During World War II, millions of women and girls were brutally raped by the German Wehrmacht and the Waffen SS in military brothels in France, throughout Eastern Europe, and in the concentration camps.
The Japanese Imperial Army enslaved over 200,000 "comfort women" to service Japanese soldiers in China, Taiwan, the Philippines, Malaysia, East Timor, Indonesia, Burma, Papua New Guinea, and above all, Korea.
The Red Army raped an estimated two million German women in East Prussia, Pomerania, and Silesia and over 100,000 girls and women in Berlin alone between early summer and autumn 1945.5 The Western Allied Forces also raped German women, although to a lesser extent.
After the partition of India in 1947, an estimated 50,000 Muslim women and 33,000 Hindu and Sikh women were abducted und subjected to sexualised violence.6 In the early 1950s, the US army and the South Korean government set up military brothels in South Korea,7 and the French set up mobile field brothels in Vietnam, primarily filled with women from Algeria.8 In the 1970s and 1980s, rape was used to repress political resistance in Indonesia, Burma, Kashmir, Guatemala, Peru, Haiti, Chechnya, Cambodia, and in Turkey, to cite just a few examples.
In the 1990s, an estimated 20,000 women were raped in Bosnia-Herzegovina, primarily by Serbian soldiers, but also by Croatian and Muslim units. Women were subject to widespread sexualised violence in the conflicts in Somalia, Sierra Leone, and Uganda. Between 250,000 and 500,000 women were raped and then often mutilated and tortured in Rwanda in 1994. Hundreds of thousands of women have been raped in the Democratic Republic of Congo (formerly Zaire) since 1998.
In the spring of 2001, the pogrom against the Muslim population in Gujarat also included mass rapes. And as if all of that were not enough, an estimated two million women and girls are trafficked across borders every year -- in large part to service international soldiers or members of aid organisations in former war zones.
Bosnian Women Speak Out and Change History
Rape during war is as old as war itself and continues unabated today. Only rarely have the perpetrators been prosecuted or sentenced. The statute of the International Military Tribunal in Nuremberg to prosecute high-ranking Nazi officials did not mention rape or other forms of sexualised violence.
The International Military Trial for the Far East in Tokyo did bring charges of rape and handed down sentences on the grounds of "inhumane treatment" and "failure to respect the rights and honour of the family" for the brutal rapes of 20,000 women and girls in Nanking in 1937.
But the indictment did not mention the sexual enslavement of over
200,0000 "comfort women" by the Japanese Imperial Army, although a Dutch military court in Batavia (Indonesia) in 1948 did prosecute and convict 12 Japanese army officers of sexually enslaving 35 Dutch women.9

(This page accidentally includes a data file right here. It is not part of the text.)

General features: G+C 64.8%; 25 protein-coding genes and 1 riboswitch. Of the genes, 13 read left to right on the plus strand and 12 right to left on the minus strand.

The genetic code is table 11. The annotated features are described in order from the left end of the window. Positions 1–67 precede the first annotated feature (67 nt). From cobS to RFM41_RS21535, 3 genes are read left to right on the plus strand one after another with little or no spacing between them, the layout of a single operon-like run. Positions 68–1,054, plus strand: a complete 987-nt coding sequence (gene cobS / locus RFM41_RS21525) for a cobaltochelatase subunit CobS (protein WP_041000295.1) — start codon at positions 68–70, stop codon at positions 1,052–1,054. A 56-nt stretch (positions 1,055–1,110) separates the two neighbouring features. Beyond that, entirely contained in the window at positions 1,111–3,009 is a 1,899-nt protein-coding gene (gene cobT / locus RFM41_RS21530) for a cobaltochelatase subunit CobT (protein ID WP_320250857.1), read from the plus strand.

After the Batavia trial, no court prosecuted rape as a war crime or crime against humanity under international law for almost 50 years -- although mass rape continued to characterise armed conflicts across the globe and was increasingly used as an instrument of terror, ethnic cleansing, and genocide. This changed, finally, in 2001, thanks to the activism of national and international women's groups and the immense courage of a group of Bosnian Muslim women.
During the war in Bosnia-Herzegovina, which began in March 1992, many Bosnian women bravely spoke to journalists and human rights advocates about the systematic rape to which they were being subjected. The extensive coverage by the international media and continued pressure by human rights groups led to establishment of the International Criminal Tribunal for Yugoslavia (ICTY) on May 25, 1993. Within a short time, more than 20 per cent of the charges filed at the ICTY involved allegations of sexual assault.
However, it was the so-called Foca Trial at the ICTY in 2001 that made legal history, as the first time that an international court focused exclusively on crimes of sexual assault.
Rape charges are, of course, extremely difficult to prosecute, as most survivors cannot face the ordeal of testifying. The risk of re-traumatisation is very high, and the witnesses are in danger of being ostracised from their families and communities if their names become public -- which they inevitably do, despite witness protection programs.
Furthermore, witnesses at the ICTY had to testify and face the lawyers of the defendants without any legal representation themselves. Despite the grueling conditions and the high risk, sixteen Bosnian Muslim women testified. The result was the landmark Foca decision. The ICTY ruled that rape, forced pregnancy, and sexual slavery constituted war crimes and crimes against humanity and thus set a path-breaking precedent for the future.10
The permanent International Criminal Court in the Hague, which took up proceedings in 2003, has even more extensive gender provisions than the Yugoslavia or Rwanda Tribunals did: rape, sexual slavery, enforced prostitution, forced sterilisation, forced pregnancy, and other serious forms of sexualised violence are explicitly listed as war crimes and crimes against humanity. Trafficking in human beings, particularly women and girls, is also included as a crime against humanity. Furthermore, in contrast to the ICTY and ICTR, the witnesses and victims are provided legal representation and information throughout the proceedings.
Where Does All This Leave Bangladeshi Women?
On March 23, 2010, the Government of Bangladesh became the 111th country to ratify the Rome Statute of the International Criminal Court; two days later, it announced the formation of a War Crimes Tribunal in Bangladesh to prosecute those who allegedly committed crimes against humanity during the 1971 war.
It is not clear whether rape, sexual slavery, forced pregnancy, and other forms of sexualised violence will be part of the indictments. And, if the Bangladesh War Crimes Tribunal does attempt to prosecute these crimes, it is not at all clear that witnesses willing to testify will be found.